Tofu Cooking 101 – Guide to Soybean Curd

 

Tofu Cooking 101 – Beginner's Guide to Soybean Curd

Although the word "tofu" may sound a bit foreign, many fine it far more palatable than the more descriptive "soybean curd." Whatever you call it, tofu is a staple in both Asian and vegetarian diets. It's low in fat, high in nutrients, and incredibly versatile in cooking.

Fried Tofu

Fried Tofu

Tofu seems a bit mysterious to new vegetarians not familiar with the different types of tofu and cooking techniques. As one woman described her first tofu experience:

"I came home with this white block of stuff and had no idea what to do with it. I ended up shoving it down the garbage disposal!"

Now, that's a sinful waste of good tofu. Don't let it happen to you! Get the lowdown on this high value vegetarian staple.

Types of Tofu

Chinese-style tofu is the kind most familiar to Americans. It's found in the refrigerated section of the store packed in water and has a variety of textures.

This is the type most popular with Americans. The firmer the tofu, the "meatier" its texture, so it's often used to modify meat recipes into vegetarian ones. It's a good introduction for people who are a little skittish about trying tofu. Since the texture is more familiar, people are more comfortable with it.

Firm & Extra Firm tofu holds its shape easily and is good for grilling and stir frying. It can easily be crumbled for use in salads.

Soft Tofu: This is slightly softer than firm tofu and a good option if you're going to mix the tofu with other ingredients in a casserole or pasta stuffing. It can be stir fried, but won't hold its shape as well as firm tofu.


Japanese-style tofu
, also called silken tofu, has a very uniform, almost slippery texture. It doesn't crumble, but blends very well into drinks, puddings, desserts, or any recipe that needs a smooth texture.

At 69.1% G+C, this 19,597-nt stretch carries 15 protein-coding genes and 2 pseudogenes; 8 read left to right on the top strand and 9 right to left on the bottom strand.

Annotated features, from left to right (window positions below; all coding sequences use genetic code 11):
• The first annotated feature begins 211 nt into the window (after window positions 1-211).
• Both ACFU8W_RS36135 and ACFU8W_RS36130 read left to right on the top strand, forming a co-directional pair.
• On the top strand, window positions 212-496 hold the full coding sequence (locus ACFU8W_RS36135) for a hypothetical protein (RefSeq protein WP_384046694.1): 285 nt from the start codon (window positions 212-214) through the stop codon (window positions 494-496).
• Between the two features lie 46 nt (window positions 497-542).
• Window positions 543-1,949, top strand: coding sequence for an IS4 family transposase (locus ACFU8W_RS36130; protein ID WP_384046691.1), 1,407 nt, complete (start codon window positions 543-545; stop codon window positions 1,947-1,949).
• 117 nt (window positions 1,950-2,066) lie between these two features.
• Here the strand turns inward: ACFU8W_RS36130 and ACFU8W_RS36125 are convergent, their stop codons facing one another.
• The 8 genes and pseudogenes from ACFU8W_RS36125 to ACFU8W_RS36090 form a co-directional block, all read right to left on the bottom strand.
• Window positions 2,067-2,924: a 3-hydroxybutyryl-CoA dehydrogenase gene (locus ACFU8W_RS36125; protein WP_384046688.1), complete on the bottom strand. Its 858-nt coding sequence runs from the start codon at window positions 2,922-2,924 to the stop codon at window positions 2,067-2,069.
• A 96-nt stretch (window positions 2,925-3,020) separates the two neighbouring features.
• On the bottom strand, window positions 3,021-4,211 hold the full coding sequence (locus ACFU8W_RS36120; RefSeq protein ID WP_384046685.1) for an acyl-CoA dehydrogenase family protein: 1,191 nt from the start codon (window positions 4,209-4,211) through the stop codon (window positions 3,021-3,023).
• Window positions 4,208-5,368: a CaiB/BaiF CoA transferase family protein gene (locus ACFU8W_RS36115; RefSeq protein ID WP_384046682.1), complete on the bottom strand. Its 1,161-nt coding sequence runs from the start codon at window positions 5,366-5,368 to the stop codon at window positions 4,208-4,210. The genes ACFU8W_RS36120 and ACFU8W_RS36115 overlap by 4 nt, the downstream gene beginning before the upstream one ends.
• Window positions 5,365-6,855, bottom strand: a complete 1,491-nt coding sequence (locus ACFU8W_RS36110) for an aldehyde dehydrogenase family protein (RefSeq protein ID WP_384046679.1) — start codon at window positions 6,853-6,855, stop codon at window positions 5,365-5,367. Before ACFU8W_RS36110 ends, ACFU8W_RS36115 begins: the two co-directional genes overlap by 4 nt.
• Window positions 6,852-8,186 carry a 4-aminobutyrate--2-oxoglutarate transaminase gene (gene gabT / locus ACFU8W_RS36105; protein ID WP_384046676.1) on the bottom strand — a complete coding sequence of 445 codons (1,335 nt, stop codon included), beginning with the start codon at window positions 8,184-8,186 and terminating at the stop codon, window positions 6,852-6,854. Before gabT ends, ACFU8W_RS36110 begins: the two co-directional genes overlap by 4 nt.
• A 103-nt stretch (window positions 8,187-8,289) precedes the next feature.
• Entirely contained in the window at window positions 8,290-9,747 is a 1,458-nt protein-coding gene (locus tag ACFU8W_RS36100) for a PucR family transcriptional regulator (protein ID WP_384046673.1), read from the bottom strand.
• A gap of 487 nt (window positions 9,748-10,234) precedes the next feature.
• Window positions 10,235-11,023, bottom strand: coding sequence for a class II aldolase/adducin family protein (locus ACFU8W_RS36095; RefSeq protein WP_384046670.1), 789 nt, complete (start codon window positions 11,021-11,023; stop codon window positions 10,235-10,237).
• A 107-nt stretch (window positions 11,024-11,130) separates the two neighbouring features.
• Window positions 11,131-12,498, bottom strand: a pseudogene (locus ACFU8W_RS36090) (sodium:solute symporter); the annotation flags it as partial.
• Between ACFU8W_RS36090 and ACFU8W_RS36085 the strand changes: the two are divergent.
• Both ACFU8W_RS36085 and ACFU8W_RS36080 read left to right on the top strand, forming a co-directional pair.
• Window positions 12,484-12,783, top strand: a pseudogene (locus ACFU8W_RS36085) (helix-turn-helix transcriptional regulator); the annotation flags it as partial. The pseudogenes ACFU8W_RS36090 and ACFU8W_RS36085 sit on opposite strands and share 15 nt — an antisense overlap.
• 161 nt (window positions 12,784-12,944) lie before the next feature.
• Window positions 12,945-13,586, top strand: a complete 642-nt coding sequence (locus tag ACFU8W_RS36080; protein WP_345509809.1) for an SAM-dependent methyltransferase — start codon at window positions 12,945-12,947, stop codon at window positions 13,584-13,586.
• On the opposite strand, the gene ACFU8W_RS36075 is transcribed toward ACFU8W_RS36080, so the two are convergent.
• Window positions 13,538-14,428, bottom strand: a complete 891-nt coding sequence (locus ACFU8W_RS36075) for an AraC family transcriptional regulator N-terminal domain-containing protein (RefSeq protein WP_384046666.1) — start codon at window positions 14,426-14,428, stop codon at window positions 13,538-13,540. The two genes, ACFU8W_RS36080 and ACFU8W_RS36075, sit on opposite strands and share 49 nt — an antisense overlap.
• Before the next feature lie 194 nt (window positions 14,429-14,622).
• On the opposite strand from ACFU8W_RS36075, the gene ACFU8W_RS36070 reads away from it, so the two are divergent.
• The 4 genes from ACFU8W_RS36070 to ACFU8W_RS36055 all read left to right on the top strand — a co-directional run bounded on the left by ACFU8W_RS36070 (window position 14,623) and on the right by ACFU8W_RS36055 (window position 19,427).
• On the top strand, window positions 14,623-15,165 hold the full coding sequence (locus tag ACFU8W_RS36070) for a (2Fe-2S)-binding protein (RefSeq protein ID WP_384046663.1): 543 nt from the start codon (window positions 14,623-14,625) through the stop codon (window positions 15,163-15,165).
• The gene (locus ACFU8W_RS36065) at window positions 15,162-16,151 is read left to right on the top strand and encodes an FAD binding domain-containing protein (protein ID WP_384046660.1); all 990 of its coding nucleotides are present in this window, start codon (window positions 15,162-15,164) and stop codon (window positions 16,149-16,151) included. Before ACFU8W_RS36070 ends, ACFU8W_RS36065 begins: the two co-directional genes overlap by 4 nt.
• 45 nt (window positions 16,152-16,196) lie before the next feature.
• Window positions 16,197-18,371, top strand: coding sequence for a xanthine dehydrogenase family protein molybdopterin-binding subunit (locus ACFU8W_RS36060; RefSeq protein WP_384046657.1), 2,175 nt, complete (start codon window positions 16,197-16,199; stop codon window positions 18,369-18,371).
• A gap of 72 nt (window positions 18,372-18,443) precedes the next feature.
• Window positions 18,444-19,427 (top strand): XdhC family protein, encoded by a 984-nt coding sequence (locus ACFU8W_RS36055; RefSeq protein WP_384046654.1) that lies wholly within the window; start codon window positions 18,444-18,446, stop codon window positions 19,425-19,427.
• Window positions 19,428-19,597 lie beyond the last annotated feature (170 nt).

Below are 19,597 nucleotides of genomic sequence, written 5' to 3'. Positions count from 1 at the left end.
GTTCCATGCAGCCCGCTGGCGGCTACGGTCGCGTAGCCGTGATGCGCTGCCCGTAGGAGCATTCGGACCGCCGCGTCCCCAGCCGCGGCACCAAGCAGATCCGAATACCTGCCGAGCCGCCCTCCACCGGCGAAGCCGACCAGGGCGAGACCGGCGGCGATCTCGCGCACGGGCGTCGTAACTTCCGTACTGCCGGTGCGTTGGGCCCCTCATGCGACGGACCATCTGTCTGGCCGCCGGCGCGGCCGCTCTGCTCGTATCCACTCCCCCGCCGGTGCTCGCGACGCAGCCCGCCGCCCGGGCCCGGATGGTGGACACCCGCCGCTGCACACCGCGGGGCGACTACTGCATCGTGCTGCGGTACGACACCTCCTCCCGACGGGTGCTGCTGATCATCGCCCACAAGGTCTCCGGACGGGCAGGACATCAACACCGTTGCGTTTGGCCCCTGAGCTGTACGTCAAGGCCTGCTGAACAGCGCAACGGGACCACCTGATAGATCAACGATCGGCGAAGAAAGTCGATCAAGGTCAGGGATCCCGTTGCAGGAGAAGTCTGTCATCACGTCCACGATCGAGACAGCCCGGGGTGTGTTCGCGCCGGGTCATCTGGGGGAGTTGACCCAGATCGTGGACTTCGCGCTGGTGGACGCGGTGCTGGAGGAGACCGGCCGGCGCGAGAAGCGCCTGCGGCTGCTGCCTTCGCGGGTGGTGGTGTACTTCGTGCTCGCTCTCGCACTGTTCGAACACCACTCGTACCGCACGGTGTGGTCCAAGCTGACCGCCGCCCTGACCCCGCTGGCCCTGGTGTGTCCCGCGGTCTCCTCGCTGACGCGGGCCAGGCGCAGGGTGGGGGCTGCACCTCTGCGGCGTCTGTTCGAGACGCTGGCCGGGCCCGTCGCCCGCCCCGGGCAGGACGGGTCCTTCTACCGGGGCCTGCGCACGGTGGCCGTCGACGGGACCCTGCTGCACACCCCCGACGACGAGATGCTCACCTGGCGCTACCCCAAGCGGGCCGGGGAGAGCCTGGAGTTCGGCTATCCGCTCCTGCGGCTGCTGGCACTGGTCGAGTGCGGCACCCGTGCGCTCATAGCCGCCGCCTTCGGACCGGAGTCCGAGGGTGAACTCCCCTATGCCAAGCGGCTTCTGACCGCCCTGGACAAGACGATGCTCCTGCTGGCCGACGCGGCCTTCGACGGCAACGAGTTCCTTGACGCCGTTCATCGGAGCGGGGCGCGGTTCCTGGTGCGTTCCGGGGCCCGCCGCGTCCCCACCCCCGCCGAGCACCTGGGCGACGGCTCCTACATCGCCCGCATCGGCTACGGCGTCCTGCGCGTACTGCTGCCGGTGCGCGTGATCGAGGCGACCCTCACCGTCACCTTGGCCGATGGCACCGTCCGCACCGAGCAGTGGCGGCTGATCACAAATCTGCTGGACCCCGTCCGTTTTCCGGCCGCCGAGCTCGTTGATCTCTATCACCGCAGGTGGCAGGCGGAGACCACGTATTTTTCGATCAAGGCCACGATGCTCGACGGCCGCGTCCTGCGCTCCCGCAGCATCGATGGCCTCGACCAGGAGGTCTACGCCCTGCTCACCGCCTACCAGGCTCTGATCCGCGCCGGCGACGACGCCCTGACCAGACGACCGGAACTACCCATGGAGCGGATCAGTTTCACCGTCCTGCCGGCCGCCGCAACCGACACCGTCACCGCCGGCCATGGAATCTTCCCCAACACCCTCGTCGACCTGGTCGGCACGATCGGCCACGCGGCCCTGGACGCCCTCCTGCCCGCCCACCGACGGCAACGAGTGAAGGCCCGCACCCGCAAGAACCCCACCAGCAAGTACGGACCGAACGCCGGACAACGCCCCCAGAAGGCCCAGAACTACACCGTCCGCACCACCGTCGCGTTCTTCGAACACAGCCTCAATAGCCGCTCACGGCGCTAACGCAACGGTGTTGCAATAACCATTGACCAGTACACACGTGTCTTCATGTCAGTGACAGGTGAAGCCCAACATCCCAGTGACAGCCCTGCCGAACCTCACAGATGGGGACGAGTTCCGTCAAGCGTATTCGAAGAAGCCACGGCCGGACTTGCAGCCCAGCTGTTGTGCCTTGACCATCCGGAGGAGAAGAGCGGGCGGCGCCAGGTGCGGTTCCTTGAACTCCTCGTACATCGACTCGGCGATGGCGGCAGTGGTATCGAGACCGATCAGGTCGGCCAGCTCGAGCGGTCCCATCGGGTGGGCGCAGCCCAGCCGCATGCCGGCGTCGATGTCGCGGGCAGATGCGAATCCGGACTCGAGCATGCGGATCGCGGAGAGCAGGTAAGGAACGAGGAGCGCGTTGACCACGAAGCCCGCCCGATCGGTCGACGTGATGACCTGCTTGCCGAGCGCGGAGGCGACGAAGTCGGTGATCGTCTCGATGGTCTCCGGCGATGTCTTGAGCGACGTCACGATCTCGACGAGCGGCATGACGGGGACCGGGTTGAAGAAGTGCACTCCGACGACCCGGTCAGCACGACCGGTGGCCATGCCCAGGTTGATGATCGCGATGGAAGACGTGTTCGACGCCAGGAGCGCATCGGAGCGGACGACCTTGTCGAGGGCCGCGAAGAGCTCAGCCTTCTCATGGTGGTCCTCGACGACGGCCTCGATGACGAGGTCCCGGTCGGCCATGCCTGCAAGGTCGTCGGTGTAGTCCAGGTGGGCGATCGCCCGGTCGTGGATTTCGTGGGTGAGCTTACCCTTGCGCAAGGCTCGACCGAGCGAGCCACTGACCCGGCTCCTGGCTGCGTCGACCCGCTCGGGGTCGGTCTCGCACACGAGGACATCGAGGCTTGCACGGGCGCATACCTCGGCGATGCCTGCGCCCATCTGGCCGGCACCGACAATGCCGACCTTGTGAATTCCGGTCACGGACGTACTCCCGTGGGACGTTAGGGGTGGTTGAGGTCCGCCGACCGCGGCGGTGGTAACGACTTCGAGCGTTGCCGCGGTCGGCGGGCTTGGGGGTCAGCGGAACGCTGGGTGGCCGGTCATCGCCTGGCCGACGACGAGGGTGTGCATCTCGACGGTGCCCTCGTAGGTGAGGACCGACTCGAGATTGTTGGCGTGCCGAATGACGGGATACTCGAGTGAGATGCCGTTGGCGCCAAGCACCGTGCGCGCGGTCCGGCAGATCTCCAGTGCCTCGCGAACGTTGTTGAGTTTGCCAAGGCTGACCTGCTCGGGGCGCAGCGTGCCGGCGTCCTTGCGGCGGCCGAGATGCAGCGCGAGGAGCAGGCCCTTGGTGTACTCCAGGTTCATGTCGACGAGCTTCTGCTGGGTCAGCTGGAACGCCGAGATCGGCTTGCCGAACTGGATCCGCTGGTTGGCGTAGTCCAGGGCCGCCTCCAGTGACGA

It comes in both soft and firm consistencies, but must be handled very carefully or it will fall apart. Silken tofu isn't well-suited for stir-frying or grilling, but works very well in soups.

Tofu Packaging

As more people become interested in healthier eating and vegetarian diets, the selection of tofu has increased markedly in the past decade.

Water-packed tofu: This fresh tofu is sold packed in water in small plastic bins.

Aseptic packaging: These small boxes don't require refrigeration and they're shelf-stable for about a year. Tofu in aseptic packages is always silken tofu but may be soft, firm, or extra-firm.

Cooked tofu: This may be marinated with a variety of flavors, baked, and packaged. It's refrigerated and ready to eat right out of the package. It's easy to find in natural foods stores and many large supermarkets carry it as well. It's good to slice in sandwiches or use in grilling or stir-frying. Be aware though, that's cooked tofu is usually strongly flavored. Taste it to make sure the flavor melds with your other recipe ingredients.

Tofu Storage

Once opened, you need to store leftover tofu in your refrigerator packed in water in a sealed container. Use it within a week of opening.

Cooked tofu is sold in sealed packages, but not packed in water. Once you open the package store the leftover cooked tofu in an airtight container and eat within a week.

Don't worry about accidentally using tofu that's gone bad. Legumes have a distinct – quite terrible - odor when they go bad. Your whole neighborhood will know when you open a container of spoiled tofu!

Tofu: To Drain or Not to Drain

Many recipes instruct you to drain your water-packed tofu prior to using it in a recipe. And that is an important step if you plan to fry it or use it in salad. However, if you're using it in a casserole or any recipe that needs a wet mixture, draining isn't necessary.

Water-packed: To drain tofu, cut the block into ½ inch slices. Place the slices on a double-thickness of paper towel and cover with another double thickness of paper towel. Press down lightly to push some of the liquid out of the tofu – not too hard or you'll end up with mashed tofu instead of slices. If the paper towels immediately become saturated, add a few layers more. Let the tofu sit for about 10 minutes.

Note: some cooks press their tofu with a heavy weight (like a brick) for an hour or more, trying to get every drop of water out. If you have time, go ahead, but this quick method works just as well for 90% of recipes.

Aseptic packages and/or silken: Be careful about draining silken tofu because it's very delicate. It falls apart easily and sticks to the paper towel. For most recipes, use it directly from the package.

Once you've chosen the best type of tofu for your recipe, you're ready to start cooking with it!

 

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